Equipment Type

Komatsu D61EXi-23 Dozer

Komatsu D61i-23 crawler dozer has fully automatic blade control that applies to rough grading as well as finish grading.

June 18, 2013

With the new D61i-23 crawler dozers, Komatsu, in collaboration with Topcon, has introduced a new automated blade-control system, Intelligent Machine Control, which represents a significant advance in this evolving technology. The innovative engineering behind Komatsu’s new system involves two major aspects: repackaging system components and making the machine intelligent enough to use the automated system from the first rough-cut pass to the final finishing pass. The result, says Komatsu, is a significant productivity increase for both experienced and less-experienced operators.

Innovative repackaging

First, the company has integrated all the external hardware of a typical aftermarket automated blade-control system into the base machine. Gone are the blade-mounted GNSS (Global Navigation Satellite System) antenna (with its mast, cables and brackets), as well as blade-mounted orientation sensors.

All that hardware and its capability is now neatly packaged into a roof-mounted antenna (a cube about 4 inches square), into a new chassis-mounted Enhanced Inertia Measurement Unit (which determines machine orientation 100 times per second), and into new Komatsu-designed, stroke-sensing hydraulic cylinders (raise, tilt and angle) that precisely report blade position.

“Integrating this hardware into the machine might sound relatively simple,” says Peter Robson, Komatsu’s director of intelligent machine controls, “but it’s very, very difficult, for example, to take the antenna off the blade and move it back to the roof top and still maintain the accuracy of a blade-mounted antenna. Our goal was to introduce the new system with the same accuracy of an aftermarket system—otherwise we wouldn’t have met the customer’s expectations.”

Integrating the hardware, says Robson, has a number of advantages. By placing the antenna on the roof, he says, “as-built” information (the present contour of the site) can be accurately measured at the track shoes, no matter the actual location of the blade.  With the collection of accurate as-built data, he says, dozing progress can be clearly transferred to the operator in real time via selectable settings, further improving overall efficiency.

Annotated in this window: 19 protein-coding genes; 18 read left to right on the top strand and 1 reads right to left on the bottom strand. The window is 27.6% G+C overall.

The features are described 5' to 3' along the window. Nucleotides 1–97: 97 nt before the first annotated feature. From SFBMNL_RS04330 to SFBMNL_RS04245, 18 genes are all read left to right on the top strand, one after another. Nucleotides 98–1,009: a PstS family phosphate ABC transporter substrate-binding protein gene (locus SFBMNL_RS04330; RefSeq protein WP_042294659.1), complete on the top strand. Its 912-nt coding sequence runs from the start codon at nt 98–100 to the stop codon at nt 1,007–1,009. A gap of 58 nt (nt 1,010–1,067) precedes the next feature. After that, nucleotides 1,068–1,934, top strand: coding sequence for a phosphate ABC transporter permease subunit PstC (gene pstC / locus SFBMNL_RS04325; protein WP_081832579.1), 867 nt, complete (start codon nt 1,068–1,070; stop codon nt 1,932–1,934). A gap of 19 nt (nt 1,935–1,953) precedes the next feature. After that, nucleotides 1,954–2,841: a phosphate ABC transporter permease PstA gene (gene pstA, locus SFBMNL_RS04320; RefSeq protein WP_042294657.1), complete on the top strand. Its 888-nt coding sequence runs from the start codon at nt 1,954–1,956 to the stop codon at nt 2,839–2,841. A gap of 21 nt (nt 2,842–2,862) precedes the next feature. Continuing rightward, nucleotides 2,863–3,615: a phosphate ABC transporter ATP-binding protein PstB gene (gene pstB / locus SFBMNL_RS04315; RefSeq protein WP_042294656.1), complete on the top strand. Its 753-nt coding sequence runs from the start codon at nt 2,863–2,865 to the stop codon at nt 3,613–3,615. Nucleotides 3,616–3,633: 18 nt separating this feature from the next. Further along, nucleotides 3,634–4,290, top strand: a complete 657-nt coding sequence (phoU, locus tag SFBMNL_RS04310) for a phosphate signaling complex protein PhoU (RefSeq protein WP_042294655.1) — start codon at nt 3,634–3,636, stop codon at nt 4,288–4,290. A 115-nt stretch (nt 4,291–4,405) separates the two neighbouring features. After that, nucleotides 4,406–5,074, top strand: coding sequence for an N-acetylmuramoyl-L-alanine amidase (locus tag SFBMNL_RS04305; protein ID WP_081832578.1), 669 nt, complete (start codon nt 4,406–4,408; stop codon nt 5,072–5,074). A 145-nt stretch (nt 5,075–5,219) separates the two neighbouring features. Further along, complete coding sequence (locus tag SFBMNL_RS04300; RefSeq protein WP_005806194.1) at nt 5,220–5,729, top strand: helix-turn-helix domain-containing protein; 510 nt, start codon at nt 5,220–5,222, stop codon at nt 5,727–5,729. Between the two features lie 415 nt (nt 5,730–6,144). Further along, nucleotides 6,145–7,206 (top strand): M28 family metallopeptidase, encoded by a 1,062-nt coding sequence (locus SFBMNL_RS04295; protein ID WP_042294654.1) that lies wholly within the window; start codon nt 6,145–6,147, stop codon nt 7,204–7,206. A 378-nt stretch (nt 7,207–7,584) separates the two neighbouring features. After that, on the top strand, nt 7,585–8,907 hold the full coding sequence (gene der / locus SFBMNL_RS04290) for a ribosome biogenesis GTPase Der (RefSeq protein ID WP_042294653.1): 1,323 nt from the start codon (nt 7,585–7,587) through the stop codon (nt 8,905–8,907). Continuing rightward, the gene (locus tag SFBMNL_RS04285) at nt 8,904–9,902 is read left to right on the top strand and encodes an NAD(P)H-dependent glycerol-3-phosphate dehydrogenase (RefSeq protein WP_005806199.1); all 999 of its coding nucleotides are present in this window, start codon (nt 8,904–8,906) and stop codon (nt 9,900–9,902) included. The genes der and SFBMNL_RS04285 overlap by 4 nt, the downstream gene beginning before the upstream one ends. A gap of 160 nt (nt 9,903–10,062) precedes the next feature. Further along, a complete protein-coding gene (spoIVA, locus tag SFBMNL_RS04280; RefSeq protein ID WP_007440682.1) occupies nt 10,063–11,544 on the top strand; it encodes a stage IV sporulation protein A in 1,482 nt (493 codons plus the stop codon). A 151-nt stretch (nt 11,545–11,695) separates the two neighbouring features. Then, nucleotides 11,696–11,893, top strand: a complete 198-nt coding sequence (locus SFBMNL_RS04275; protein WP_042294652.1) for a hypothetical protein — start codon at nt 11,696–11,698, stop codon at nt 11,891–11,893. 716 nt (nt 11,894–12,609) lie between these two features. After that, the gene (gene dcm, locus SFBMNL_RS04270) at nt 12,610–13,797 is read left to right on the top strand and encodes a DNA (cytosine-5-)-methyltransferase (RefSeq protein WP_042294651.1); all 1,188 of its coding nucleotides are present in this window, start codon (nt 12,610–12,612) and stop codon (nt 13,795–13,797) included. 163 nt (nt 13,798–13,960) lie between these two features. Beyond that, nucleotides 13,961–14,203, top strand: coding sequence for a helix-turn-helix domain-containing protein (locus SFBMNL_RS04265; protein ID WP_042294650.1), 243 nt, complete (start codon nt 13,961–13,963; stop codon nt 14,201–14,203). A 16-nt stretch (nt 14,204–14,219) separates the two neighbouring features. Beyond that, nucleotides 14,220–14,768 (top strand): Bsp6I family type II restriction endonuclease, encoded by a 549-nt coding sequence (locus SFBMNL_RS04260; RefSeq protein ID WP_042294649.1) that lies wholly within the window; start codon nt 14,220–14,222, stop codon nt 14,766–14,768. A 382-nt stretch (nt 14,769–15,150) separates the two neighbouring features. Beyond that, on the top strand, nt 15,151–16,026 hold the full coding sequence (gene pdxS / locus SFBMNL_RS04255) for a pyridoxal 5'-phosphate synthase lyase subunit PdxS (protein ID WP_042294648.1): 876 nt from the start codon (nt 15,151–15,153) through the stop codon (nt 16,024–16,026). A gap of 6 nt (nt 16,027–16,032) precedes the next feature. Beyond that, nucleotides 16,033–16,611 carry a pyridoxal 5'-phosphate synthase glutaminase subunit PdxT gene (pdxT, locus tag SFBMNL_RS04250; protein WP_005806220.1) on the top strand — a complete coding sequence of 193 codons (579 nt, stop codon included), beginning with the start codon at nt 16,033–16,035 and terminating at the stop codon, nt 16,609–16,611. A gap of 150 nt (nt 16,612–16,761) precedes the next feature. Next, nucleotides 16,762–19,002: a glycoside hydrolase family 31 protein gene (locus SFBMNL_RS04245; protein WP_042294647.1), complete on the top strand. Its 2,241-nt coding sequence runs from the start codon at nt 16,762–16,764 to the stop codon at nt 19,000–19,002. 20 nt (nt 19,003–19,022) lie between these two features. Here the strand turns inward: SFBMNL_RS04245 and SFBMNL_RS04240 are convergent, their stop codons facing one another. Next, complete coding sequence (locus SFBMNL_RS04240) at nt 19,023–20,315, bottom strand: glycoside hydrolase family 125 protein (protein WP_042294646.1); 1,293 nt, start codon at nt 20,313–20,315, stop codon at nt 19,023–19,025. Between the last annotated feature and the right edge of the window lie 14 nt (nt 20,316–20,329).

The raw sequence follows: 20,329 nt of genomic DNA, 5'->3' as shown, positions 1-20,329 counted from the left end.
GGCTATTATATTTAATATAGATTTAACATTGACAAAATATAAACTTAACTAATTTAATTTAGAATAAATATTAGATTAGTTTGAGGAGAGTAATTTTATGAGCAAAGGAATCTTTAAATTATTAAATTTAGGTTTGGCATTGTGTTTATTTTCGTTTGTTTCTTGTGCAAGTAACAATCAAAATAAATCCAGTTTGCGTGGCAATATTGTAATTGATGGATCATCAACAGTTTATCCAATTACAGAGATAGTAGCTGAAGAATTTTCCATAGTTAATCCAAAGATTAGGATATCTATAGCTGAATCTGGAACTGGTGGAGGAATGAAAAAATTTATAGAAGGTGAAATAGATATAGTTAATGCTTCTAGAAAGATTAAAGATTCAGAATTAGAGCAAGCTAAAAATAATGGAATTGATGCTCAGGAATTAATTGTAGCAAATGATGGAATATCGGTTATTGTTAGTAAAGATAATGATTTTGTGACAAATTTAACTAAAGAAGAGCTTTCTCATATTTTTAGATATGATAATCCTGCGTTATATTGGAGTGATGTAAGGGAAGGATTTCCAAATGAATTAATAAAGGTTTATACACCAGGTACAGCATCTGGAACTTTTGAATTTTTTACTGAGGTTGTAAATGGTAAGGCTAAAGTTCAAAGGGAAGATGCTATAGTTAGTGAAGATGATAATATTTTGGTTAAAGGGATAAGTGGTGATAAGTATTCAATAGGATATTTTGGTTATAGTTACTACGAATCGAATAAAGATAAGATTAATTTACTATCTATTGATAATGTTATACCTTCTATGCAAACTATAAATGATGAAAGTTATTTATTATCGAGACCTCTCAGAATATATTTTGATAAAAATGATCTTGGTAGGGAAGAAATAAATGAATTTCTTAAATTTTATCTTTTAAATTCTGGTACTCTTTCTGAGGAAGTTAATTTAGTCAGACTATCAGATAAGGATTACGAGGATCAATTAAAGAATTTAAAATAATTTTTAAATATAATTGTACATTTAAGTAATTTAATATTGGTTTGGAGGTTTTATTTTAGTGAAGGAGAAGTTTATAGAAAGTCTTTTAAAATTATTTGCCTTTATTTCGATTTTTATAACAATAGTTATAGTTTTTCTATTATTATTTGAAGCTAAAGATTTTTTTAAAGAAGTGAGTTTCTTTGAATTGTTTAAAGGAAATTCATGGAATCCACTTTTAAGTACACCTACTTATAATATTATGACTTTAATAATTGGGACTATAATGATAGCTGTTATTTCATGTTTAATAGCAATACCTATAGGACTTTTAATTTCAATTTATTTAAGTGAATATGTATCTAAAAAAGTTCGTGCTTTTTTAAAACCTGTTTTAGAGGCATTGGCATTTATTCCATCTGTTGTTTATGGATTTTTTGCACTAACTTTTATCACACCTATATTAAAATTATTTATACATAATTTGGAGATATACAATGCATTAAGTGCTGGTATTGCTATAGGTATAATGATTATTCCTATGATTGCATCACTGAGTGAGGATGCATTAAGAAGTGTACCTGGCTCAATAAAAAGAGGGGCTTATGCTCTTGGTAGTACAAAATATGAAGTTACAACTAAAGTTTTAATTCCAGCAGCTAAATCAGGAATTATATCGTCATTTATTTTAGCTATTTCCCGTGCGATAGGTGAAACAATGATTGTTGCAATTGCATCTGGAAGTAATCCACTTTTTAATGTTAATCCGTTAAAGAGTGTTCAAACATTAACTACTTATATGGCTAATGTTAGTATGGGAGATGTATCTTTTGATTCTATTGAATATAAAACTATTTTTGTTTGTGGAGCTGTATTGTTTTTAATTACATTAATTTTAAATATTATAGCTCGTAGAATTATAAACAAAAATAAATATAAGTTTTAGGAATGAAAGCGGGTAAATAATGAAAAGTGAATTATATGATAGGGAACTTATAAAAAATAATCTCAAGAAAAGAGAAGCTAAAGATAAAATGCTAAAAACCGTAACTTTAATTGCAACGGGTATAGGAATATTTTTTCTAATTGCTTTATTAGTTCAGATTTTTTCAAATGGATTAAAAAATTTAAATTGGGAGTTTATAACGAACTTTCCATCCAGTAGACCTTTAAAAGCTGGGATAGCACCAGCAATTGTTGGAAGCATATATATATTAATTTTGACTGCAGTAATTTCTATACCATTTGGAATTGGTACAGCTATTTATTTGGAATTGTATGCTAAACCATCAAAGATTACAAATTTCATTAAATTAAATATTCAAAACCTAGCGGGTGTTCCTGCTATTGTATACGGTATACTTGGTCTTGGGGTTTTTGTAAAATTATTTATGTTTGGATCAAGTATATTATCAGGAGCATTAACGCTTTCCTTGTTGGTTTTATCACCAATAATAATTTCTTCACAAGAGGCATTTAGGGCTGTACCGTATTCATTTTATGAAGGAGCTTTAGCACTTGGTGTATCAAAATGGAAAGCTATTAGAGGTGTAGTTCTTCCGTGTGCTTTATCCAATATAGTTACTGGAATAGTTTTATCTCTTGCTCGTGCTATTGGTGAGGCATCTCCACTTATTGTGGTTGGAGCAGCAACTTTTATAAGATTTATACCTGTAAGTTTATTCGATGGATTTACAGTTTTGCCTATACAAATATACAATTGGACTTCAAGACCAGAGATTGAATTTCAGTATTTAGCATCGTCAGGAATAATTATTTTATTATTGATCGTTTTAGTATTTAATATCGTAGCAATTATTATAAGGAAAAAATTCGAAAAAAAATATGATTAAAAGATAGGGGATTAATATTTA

Other advantages, says Robson, include eliminating the vulnerable cables (and connections) between the blade and machine, and eliminating the need for climbing on the blade to remove the antenna at night to protect against theft and vandalism.

The rest of the story

Hardware integration is only part of the innovative technology involved with Komatsu’s new machine-control system. The “i” in the D61i-23 is for “intelligence,” says Komatsu, and refers to the system’s capability to automatically control the dozing process from start to finish.

With a convention automated blade-control system, says Komatsu, the operator typically shuts off the system and dozes with manual control until approaching finish grade, then switches on the system. If the system were switched on and the finished grade were at an unattainable depth in terms of the machine being able to remove that much material in a pass, the tractor would likely stall or slip the tracks. The alternative would be to manually program in progressive offsets (digitally altering the depth of the final grade) to make the tractor work in small bites.

What Komatsu has done, essentially, is design the blade-control system, operating in its automatic mode, to sense the load on the blade, and then to react to a given resistance by elevating the blade slightly and tweaking the hydrostatic drive system to keep the load moving without track slip.

“The machine is so intelligent,” says Robson, “that as it’s dozing along and realizes that the blade is nearing an optimum load, and that pressures are getting to the point that the tracks will break away and slip, it says, in effect, I’m going to maintain forward movement without tearing up the ground and wearing out the undercarriage. It does that in rough cutting by raising the blade automatically to reduce the load and to reduce the possibility of track slip. This process was left to operator experience previously.

“This is where the real intelligence of the new machine-control system resides. The net result is that system will operate in its automatic mode from the first pass at the top of the existing elevation to the last pass at finish grade, assisting the operator to cut all the way down to the target design surface. An aftermarket system typically is used to cut only the final few tenths [of a foot].